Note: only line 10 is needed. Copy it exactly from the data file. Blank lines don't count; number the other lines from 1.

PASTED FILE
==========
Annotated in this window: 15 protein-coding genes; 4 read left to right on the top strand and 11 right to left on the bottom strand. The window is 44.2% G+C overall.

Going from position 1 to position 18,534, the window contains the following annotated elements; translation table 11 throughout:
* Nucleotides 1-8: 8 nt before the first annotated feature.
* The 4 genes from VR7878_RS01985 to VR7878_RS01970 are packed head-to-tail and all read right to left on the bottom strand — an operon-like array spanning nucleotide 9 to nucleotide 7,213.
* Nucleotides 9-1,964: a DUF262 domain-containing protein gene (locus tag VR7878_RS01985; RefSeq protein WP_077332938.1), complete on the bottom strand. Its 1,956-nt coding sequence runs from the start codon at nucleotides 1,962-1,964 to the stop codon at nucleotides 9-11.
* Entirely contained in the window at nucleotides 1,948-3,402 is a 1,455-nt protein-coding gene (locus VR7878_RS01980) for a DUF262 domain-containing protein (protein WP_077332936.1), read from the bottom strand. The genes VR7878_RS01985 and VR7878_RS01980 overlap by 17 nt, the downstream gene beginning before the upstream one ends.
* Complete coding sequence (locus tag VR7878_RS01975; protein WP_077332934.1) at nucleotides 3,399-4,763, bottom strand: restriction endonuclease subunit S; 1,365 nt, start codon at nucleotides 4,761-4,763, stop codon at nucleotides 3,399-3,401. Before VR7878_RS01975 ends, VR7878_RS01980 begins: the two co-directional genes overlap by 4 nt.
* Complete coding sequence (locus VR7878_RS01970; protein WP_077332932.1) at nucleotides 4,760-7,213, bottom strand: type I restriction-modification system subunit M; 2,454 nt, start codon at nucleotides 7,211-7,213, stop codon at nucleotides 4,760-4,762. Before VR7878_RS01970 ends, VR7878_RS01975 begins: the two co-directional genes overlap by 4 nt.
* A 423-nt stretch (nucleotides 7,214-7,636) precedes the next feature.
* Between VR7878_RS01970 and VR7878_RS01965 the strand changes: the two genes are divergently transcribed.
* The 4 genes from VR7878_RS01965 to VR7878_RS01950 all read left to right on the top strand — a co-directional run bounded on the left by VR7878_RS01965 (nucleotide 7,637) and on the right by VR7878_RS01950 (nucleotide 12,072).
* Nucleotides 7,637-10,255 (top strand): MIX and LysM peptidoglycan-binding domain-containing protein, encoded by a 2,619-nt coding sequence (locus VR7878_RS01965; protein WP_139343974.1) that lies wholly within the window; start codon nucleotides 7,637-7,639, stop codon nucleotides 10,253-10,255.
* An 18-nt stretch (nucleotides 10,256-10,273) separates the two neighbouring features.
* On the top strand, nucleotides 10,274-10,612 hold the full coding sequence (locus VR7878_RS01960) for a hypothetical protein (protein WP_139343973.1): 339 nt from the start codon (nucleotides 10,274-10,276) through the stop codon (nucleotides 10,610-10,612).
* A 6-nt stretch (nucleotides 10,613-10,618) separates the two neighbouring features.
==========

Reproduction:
* Between VR7878_RS01970 and VR7878_RS01965 the strand changes: the two genes are divergently transcribed.